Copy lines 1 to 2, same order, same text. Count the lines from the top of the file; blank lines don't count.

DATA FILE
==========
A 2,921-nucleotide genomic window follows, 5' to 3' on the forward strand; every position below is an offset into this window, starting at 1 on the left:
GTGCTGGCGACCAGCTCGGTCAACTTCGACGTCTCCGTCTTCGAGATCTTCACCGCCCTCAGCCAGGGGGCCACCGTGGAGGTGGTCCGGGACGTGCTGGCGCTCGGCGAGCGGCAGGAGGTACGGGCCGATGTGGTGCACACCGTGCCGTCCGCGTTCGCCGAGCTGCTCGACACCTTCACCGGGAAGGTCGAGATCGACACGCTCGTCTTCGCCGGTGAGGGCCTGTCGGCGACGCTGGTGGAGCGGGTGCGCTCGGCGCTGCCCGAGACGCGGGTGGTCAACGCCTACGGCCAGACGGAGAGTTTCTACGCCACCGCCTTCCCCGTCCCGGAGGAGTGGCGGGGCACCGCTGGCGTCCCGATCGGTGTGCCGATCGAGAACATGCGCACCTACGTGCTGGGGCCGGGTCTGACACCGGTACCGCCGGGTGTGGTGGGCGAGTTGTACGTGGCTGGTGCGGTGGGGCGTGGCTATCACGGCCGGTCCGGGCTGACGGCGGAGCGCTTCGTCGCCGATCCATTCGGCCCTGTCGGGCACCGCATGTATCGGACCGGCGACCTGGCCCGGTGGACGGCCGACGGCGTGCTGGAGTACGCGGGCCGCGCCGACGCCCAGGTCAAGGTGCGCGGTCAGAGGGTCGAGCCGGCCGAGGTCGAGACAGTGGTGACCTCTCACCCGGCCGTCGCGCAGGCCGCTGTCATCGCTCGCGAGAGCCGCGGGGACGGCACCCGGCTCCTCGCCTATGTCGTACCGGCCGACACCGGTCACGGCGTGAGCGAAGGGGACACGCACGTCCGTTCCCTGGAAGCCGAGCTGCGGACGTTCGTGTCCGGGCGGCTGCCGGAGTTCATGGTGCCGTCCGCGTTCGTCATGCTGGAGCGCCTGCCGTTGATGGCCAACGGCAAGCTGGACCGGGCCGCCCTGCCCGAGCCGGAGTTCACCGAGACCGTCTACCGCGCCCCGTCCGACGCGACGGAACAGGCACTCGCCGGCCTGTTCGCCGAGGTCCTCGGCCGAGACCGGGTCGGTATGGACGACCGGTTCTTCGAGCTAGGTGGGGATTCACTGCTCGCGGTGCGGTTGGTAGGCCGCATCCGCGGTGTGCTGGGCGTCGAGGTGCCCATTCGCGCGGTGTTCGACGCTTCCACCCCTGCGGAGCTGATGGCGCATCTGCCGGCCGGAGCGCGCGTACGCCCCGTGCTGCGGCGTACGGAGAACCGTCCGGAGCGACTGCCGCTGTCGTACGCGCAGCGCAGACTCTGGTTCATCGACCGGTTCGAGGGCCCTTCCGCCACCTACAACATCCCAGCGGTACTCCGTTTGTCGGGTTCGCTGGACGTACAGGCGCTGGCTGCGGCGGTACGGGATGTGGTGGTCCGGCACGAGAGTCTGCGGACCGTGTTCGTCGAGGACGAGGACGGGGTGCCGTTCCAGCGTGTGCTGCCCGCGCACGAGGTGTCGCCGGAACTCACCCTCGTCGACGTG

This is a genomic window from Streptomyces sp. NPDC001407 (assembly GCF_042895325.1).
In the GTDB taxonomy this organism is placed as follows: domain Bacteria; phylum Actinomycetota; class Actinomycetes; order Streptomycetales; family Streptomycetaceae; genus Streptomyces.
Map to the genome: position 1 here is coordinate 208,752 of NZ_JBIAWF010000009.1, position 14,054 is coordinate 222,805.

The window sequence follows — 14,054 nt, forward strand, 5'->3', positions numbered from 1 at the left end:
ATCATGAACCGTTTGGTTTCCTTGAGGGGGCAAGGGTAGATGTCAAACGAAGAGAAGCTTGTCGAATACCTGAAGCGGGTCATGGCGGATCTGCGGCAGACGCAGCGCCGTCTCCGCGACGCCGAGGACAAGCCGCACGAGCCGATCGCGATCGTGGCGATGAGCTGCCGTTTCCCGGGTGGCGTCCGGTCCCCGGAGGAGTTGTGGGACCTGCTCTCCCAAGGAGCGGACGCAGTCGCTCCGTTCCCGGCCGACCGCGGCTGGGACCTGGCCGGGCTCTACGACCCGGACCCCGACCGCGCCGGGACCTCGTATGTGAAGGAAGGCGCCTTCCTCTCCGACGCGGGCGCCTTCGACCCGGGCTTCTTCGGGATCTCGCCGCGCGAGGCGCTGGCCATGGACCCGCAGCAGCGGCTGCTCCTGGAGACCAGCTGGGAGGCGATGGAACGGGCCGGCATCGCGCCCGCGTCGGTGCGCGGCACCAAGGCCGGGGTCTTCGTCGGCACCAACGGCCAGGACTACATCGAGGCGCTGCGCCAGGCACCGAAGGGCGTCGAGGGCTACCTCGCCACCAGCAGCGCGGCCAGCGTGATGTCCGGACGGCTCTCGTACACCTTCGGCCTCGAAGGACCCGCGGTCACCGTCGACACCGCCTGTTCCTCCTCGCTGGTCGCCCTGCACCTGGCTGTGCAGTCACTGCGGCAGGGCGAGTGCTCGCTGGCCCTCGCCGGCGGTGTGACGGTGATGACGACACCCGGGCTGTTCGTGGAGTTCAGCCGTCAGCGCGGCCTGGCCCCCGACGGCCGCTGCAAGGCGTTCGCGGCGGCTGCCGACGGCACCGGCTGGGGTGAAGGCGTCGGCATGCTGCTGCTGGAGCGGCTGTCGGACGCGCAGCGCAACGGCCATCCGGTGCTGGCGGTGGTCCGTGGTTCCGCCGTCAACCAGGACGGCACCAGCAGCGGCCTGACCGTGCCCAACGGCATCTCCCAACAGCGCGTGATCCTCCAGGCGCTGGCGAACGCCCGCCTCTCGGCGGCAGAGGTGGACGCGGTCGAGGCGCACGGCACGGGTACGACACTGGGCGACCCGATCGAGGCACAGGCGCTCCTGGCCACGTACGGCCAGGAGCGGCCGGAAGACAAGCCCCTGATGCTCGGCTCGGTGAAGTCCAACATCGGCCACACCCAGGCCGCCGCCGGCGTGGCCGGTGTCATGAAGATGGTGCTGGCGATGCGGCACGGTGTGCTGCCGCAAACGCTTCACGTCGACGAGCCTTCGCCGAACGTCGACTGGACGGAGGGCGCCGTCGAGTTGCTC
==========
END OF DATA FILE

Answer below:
A 2,921-nucleotide genomic window follows, 5' to 3' on the forward strand; every position below is an offset into this window, starting at 1 on the left:
GTGCTGGCGACCAGCTCGGTCAACTTCGACGTCTCCGTCTTCGAGATCTTCACCGCCCTCAGCCAGGGGGCCACCGTGGAGGTGGTCCGGGACGTGCTGGCGCTCGGCGAGCGGCAGGAGGTACGGGCCGATGTGGTGCACACCGTGCCGTCCGCGTTCGCCGAGCTGCTCGACACCTTCACCGGGAAGGTCGAGATCGACACGCTCGTCTTCGCCGGTGAGGGCCTGTCGGCGACGCTGGTGGAGCGGGTGCGCTCGGCGCTGCCCGAGACGCGGGTGGTCAACGCCTACGGCCAGACGGAGAGTTTCTACGCCACCGCCTTCCCCGTCCCGGAGGAGTGGCGGGGCACCGCTGGCGTCCCGATCGGTGTGCCGATCGAGAACATGCGCACCTACGTGCTGGGGCCGGGTCTGACACCGGTACCGCCGGGTGTGGTGGGCGAGTTGTACGTGGCTGGTGCGGTGGGGCGTGGCTATCACGGCCGGTCCGGGCTGACGGCGGAGCGCTTCGTCGCCGATCCATTCGGCCCTGTCGGGCACCGCATGTATCGGACCGGCGACCTGGCCCGGTGGACGGCCGACGGCGTGCTGGAGTACGCGGGCCGCGCCGACGCCCAGGTCAAGGTGCGCGGTCAGAGGGTCGAGCCGGCCGAGGTCGAGACAGTGGTGACCTCTCACCCGGCCGTCGCGCAGGCCGCTGTCATCGCTCGCGAGAGCCGCGGGGACGGCACCCGGCTCCTCGCCTATGTCGTACCGGCCGACACCGGTCACGGCGTGAGCGAAGGGGACACGCACGTCCGTTCCCTGGAAGCCGAGCTGCGGACGTTCGTGTCCGGGCGGCTGCCGGAGTTCATGGTGCCGTCCGCGTTCGTCATGCTGGAGCGCCTGCCGTTGATGGCCAACGGCAAGCTGGACCGGGCCGCCCTGCCCGAGCCGGAGTTCACCGAGACCGTCTACCGCGCCCCGTCCGACGCGACGGAACAGGCACTCGCCGGCCTGTTCGCCGAGGTCCTCGGCCGAGACCGGGTCGGTATGGACGACCGGTTCTTCGAGCTAGGTGGGGATTCACTGCTCGCGGTGCGGTTGGTAGGCCGCATCCGCGGTGTGCTGGGCGTCGAGGTGCCCATTCGCGCGGTGTTCGACGCTTCCACCCCTGCGGAGCTGATGGCGCATCTGCCGGCCGGAGCGCGCGTACGCCCCGTGCTGCGGCGTACGGAGAACCGTCCGGAGCGACTGCCGCTGTCGTACGCGCAGCGCAGACTCTGGTTCATCGACCGGTTCGAGGGCCCTTCCGCCACCTACAACATCCCAGCGGTACTCCGTTTGTCGGGTTCGCTGGACGTACAGGCGCTGGCTGCGGCGGTACGGGATGTGGTGGTCCGGCACGAGAGTCTGCGGACCGTGTTCGTCGAGGACGAGGACGGGGTGCCGTTCCAGCGTGTGCTGCCCGCGCACGAGGTGTCGCCGGAACTCACCCTCGTCGACGTG